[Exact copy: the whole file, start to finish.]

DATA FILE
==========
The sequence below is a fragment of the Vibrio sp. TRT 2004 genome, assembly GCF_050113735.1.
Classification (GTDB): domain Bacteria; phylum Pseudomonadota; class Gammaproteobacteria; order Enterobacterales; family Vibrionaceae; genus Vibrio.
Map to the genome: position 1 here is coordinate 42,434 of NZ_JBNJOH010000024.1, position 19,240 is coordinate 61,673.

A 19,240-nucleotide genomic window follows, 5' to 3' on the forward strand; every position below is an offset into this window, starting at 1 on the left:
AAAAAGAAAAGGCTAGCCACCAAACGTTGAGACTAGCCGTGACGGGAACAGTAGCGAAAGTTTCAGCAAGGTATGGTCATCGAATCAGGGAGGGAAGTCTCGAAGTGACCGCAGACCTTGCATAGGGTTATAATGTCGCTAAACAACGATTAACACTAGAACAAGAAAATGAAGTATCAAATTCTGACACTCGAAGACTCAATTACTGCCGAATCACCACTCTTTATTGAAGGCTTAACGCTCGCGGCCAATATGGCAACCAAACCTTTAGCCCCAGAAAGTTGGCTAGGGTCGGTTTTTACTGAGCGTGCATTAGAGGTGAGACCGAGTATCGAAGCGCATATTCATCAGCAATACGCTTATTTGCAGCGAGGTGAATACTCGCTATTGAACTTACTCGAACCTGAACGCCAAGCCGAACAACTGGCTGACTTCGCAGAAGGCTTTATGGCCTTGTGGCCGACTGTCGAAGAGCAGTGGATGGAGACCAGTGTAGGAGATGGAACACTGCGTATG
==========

The sequence below is a fragment of the Vibrio sp. TRT 2004 genome, assembly GCF_050113735.1.
Classification (GTDB): domain Bacteria; phylum Pseudomonadota; class Gammaproteobacteria; order Enterobacterales; family Vibrionaceae; genus Vibrio.
Map to the genome: position 1 here is coordinate 42,434 of NZ_JBNJOH010000024.1, position 19,240 is coordinate 61,673.

A 19,240-nucleotide genomic window follows, 5' to 3' on the forward strand; every position below is an offset into this window, starting at 1 on the left:
AAAAAGAAAAGGCTAGCCACCAAACGTTGAGACTAGCCGTGACGGGAACAGTAGCGAAAGTTTCAGCAAGGTATGGTCATCGAATCAGGGAGGGAAGTCTCGAAGTGACCGCAGACCTTGCATAGGGTTATAATGTCGCTAAACAACGATTAACACTAGAACAAGAAAATGAAGTATCAAATTCTGACACTCGAAGACTCAATTACTGCCGAATCACCACTCTTTATTGAAGGCTTAACGCTCGCGGCCAATATGGCAACCAAACCTTTAGCCCCAGAAAGTTGGCTAGGGTCGGTTTTTACTGAGCGTGCATTAGAGGTGAGACCGAGTATCGAAGCGCATATTCATCAGCAATACGCTTATTTGCAGCGAGGTGAATACTCGCTATTGAACTTACTCGAACCTGAACGCCAAGCCGAACAACTGGCTGACTTCGCAGAAGGCTTTATGGCCTTGTGGCCGACTGTCGAAGAGCAGTGGATGGAGACCAGTGTAGGAGATGGAACACTGCGTATG